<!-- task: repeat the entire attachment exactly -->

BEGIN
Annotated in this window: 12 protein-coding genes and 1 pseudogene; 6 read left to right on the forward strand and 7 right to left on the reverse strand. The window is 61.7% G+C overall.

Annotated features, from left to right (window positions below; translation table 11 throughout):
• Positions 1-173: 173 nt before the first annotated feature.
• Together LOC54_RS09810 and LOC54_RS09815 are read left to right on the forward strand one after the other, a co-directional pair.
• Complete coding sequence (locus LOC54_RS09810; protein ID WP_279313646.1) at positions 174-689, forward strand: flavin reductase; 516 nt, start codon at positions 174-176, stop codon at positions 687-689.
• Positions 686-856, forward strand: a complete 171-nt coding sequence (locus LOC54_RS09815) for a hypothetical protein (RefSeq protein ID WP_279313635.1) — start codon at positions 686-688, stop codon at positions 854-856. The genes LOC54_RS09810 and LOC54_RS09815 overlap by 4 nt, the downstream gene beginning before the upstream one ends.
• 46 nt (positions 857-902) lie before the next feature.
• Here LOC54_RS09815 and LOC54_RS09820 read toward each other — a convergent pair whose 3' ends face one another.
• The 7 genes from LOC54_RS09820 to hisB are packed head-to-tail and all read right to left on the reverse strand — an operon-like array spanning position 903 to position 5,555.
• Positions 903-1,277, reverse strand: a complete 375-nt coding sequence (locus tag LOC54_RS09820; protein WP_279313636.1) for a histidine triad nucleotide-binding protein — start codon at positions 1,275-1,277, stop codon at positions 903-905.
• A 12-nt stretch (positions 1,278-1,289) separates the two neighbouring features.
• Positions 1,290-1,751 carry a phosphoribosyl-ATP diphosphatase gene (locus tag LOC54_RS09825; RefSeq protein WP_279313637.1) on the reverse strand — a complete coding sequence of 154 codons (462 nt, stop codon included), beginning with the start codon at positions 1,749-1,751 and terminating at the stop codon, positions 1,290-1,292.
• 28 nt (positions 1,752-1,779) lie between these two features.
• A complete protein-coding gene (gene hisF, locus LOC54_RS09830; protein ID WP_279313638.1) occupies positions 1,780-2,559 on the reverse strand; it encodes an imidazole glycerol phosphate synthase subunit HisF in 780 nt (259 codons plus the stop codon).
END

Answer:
Annotated in this window: 12 protein-coding genes and 1 pseudogene; 6 read left to right on the forward strand and 7 right to left on the reverse strand. The window is 61.7% G+C overall.

Annotated features, from left to right (window positions below; translation table 11 throughout):
• Positions 1-173: 173 nt before the first annotated feature.
• Together LOC54_RS09810 and LOC54_RS09815 are read left to right on the forward strand one after the other, a co-directional pair.
• Complete coding sequence (locus LOC54_RS09810; protein ID WP_279313646.1) at positions 174-689, forward strand: flavin reductase; 516 nt, start codon at positions 174-176, stop codon at positions 687-689.
• Positions 686-856, forward strand: a complete 171-nt coding sequence (locus LOC54_RS09815) for a hypothetical protein (RefSeq protein ID WP_279313635.1) — start codon at positions 686-688, stop codon at positions 854-856. The genes LOC54_RS09810 and LOC54_RS09815 overlap by 4 nt, the downstream gene beginning before the upstream one ends.
• 46 nt (positions 857-902) lie before the next feature.
• Here LOC54_RS09815 and LOC54_RS09820 read toward each other — a convergent pair whose 3' ends face one another.
• The 7 genes from LOC54_RS09820 to hisB are packed head-to-tail and all read right to left on the reverse strand — an operon-like array spanning position 903 to position 5,555.
• Positions 903-1,277, reverse strand: a complete 375-nt coding sequence (locus tag LOC54_RS09820; protein WP_279313636.1) for a histidine triad nucleotide-binding protein — start codon at positions 1,275-1,277, stop codon at positions 903-905.
• A 12-nt stretch (positions 1,278-1,289) separates the two neighbouring features.
• Positions 1,290-1,751 carry a phosphoribosyl-ATP diphosphatase gene (locus tag LOC54_RS09825; RefSeq protein WP_279313637.1) on the reverse strand — a complete coding sequence of 154 codons (462 nt, stop codon included), beginning with the start codon at positions 1,749-1,751 and terminating at the stop codon, positions 1,290-1,292.
• 28 nt (positions 1,752-1,779) lie between these two features.
• A complete protein-coding gene (gene hisF, locus LOC54_RS09830; protein ID WP_279313638.1) occupies positions 1,780-2,559 on the reverse strand; it encodes an imidazole glycerol phosphate synthase subunit HisF in 780 nt (259 codons plus the stop codon).